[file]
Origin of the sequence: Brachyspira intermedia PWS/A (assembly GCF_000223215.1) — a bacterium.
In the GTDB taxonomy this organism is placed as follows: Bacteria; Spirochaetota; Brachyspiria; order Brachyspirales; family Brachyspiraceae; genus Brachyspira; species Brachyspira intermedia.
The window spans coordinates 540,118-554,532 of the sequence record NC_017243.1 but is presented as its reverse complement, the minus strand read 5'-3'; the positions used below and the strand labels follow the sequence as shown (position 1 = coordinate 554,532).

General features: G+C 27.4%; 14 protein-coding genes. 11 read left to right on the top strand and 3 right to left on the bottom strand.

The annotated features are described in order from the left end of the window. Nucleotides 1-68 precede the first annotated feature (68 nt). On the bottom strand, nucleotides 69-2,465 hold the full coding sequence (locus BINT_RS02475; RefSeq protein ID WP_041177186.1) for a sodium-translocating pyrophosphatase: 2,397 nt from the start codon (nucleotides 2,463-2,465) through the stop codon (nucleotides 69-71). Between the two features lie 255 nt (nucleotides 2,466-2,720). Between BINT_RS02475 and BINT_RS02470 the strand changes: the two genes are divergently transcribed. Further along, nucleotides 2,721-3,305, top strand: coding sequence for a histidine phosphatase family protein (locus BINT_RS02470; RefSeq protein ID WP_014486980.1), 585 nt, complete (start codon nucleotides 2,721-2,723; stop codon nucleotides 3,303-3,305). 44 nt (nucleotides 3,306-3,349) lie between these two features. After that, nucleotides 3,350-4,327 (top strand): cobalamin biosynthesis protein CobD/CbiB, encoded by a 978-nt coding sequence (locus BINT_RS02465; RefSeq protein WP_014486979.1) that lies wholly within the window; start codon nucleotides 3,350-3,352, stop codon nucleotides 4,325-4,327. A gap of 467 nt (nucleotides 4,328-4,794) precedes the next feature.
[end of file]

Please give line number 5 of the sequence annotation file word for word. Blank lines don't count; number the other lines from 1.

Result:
The annotated features are described in order from the left end of the window. Nucleotides 1-68 precede the first annotated feature (68 nt). On the bottom strand, nucleotides 69-2,465 hold the full coding sequence (locus BINT_RS02475; RefSeq protein ID WP_041177186.1) for a sodium-translocating pyrophosphatase: 2,397 nt from the start codon (nucleotides 2,463-2,465) through the stop codon (nucleotides 69-71). Between the two features lie 255 nt (nucleotides 2,466-2,720). Between BINT_RS02475 and BINT_RS02470 the strand changes: the two genes are divergently transcribed. Further along, nucleotides 2,721-3,305, top strand: coding sequence for a histidine phosphatase family protein (locus BINT_RS02470; RefSeq protein ID WP_014486980.1), 585 nt, complete (start codon nucleotides 2,721-2,723; stop codon nucleotides 3,303-3,305). 44 nt (nucleotides 3,306-3,349) lie between these two features. After that, nucleotides 3,350-4,327 (top strand): cobalamin biosynthesis protein CobD/CbiB, encoded by a 978-nt coding sequence (locus BINT_RS02465; RefSeq protein WP_014486979.1) that lies wholly within the window; start codon nucleotides 3,350-3,352, stop codon nucleotides 4,325-4,327. A gap of 467 nt (nucleotides 4,328-4,794) precedes the next feature.